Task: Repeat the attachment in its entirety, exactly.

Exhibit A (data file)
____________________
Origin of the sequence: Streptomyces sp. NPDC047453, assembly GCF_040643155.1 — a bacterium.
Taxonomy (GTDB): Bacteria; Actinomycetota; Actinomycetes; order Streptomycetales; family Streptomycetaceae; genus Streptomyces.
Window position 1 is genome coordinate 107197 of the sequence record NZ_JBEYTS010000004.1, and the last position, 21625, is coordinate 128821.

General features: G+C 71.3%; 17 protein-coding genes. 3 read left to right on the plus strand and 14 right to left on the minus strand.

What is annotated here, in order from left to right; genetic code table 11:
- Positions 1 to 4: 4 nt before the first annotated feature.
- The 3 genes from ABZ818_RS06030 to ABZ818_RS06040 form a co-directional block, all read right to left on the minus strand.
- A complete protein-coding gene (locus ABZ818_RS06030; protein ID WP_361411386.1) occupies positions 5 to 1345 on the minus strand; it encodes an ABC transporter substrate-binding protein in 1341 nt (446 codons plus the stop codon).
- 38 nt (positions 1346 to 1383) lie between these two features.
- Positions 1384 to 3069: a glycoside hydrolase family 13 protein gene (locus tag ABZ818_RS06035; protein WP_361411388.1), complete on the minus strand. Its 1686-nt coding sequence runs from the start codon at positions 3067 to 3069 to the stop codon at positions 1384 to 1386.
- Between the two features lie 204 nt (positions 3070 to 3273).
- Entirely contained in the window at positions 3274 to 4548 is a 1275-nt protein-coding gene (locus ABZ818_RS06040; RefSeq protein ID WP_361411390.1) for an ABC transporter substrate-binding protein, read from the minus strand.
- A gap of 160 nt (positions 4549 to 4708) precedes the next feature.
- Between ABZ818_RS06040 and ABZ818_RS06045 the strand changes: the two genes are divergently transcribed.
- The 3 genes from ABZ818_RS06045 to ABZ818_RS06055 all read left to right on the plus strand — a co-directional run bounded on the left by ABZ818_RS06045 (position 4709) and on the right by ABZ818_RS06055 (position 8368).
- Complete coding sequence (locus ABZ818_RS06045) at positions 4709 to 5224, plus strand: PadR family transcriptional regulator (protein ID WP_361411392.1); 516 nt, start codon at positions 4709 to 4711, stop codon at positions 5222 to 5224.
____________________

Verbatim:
Origin of the sequence: Streptomyces sp. NPDC047453, assembly GCF_040643155.1 — a bacterium.
Taxonomy (GTDB): Bacteria; Actinomycetota; Actinomycetes; order Streptomycetales; family Streptomycetaceae; genus Streptomyces.
Window position 1 is genome coordinate 107197 of the sequence record NZ_JBEYTS010000004.1, and the last position, 21625, is coordinate 128821.

General features: G+C 71.3%; 17 protein-coding genes. 3 read left to right on the plus strand and 14 right to left on the minus strand.

What is annotated here, in order from left to right; genetic code table 11:
- Positions 1 to 4: 4 nt before the first annotated feature.
- The 3 genes from ABZ818_RS06030 to ABZ818_RS06040 form a co-directional block, all read right to left on the minus strand.
- A complete protein-coding gene (locus ABZ818_RS06030; protein ID WP_361411386.1) occupies positions 5 to 1345 on the minus strand; it encodes an ABC transporter substrate-binding protein in 1341 nt (446 codons plus the stop codon).
- 38 nt (positions 1346 to 1383) lie between these two features.
- Positions 1384 to 3069: a glycoside hydrolase family 13 protein gene (locus tag ABZ818_RS06035; protein WP_361411388.1), complete on the minus strand. Its 1686-nt coding sequence runs from the start codon at positions 3067 to 3069 to the stop codon at positions 1384 to 1386.
- Between the two features lie 204 nt (positions 3070 to 3273).
- Entirely contained in the window at positions 3274 to 4548 is a 1275-nt protein-coding gene (locus ABZ818_RS06040; RefSeq protein ID WP_361411390.1) for an ABC transporter substrate-binding protein, read from the minus strand.
- A gap of 160 nt (positions 4549 to 4708) precedes the next feature.
- Between ABZ818_RS06040 and ABZ818_RS06045 the strand changes: the two genes are divergently transcribed.
- The 3 genes from ABZ818_RS06045 to ABZ818_RS06055 all read left to right on the plus strand — a co-directional run bounded on the left by ABZ818_RS06045 (position 4709) and on the right by ABZ818_RS06055 (position 8368).
- Complete coding sequence (locus ABZ818_RS06045) at positions 4709 to 5224, plus strand: PadR family transcriptional regulator (protein ID WP_361411392.1); 516 nt, start codon at positions 4709 to 4711, stop codon at positions 5222 to 5224.